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Tuesday 18 April 2023

History for our ex-colonial cousins

Hastings, where the French scored an "away" victory. The
word Rex (top right) means king; it is not an incomplete
reference to the act of national suicide now known as Brexit.

Colette questions my pronunciation of "schedule", alluded to in a comment to Speeking Sorta Bettuh. Time for a little history lesson. And I mean real history, a long time ago. Pedantic observations about unimportant historical points I've misread (or wilfully rearranged) will be deleted

For a thousand years after the birth of Christ Britain was inhabited by Saxons, a primitive lot, given to painting themselves with blue dye known as woad and fighting among themselves. True there were kings but their kingdoms tended to be limited and their names didn't sound particularly English, or perhaps TOO English. Finally, along came Egbert (his dates being 827 – 839; only THREE figures you'll notice, for goodness sake! So really, really old.)  the first monarch to establish a stable and extensive rule over the whole country.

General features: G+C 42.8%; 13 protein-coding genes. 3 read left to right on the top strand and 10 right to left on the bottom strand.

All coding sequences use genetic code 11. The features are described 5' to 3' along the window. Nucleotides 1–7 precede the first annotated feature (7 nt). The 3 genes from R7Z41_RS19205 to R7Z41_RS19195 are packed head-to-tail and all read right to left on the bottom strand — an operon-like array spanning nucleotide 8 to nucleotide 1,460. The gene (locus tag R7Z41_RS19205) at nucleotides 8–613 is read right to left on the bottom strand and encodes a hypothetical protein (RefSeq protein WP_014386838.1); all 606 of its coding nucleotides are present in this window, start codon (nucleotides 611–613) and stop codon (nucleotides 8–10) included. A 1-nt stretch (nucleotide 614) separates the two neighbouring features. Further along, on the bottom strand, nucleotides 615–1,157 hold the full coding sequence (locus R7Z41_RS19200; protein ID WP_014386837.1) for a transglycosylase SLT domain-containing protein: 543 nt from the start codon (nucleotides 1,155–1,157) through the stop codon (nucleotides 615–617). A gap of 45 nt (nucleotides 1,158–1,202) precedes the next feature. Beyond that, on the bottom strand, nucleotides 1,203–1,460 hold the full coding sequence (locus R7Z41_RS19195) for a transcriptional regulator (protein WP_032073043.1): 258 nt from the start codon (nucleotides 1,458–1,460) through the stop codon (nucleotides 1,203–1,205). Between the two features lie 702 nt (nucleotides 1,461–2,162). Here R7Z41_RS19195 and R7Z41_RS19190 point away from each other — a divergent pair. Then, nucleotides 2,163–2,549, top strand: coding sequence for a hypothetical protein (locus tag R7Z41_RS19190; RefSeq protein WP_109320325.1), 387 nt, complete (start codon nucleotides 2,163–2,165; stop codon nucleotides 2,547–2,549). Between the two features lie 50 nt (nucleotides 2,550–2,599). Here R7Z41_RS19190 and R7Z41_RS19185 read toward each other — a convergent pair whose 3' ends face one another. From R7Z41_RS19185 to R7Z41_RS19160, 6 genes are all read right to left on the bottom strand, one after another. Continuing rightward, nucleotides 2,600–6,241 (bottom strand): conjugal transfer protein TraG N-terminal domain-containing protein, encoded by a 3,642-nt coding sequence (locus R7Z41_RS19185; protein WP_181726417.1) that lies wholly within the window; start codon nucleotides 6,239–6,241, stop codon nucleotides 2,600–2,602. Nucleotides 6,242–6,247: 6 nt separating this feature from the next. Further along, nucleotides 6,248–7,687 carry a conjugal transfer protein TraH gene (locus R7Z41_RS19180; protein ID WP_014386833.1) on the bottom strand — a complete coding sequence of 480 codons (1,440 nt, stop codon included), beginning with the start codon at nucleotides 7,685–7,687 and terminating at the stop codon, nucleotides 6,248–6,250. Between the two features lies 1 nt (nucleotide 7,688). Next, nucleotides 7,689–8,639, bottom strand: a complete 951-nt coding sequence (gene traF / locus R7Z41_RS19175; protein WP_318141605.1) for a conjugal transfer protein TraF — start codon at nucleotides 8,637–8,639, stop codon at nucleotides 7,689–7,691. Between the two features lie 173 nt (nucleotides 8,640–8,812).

Then came came the diphthong kings Aethelwulf, Aethelbert and Aethelred (known as The Unready for reasons you may well guess at). Then someone we all recognise, Alfred the Great, who dropped the diphthong and later burnt the cakes. Then Edward The Elder, then Athelstan, (Coincidentally, one of my daughters, I forget which, was educated at King Athelstan's School but by then the king was long gone.), then Edmund who reigned till 946, bringing us almost up to the Start of Real Civilisation on our primitive island. I should add the Romans came earlier than the diphthongs, did their best to introduce us to central heaing but, pigheadly, we knew better and continued to set fires on the floors of our mud huts

As to the USA during this period, I believe the area was inhabited by buffaloes and they, foreseeing the democracy that would arrive in 2016, didn't go in for kings.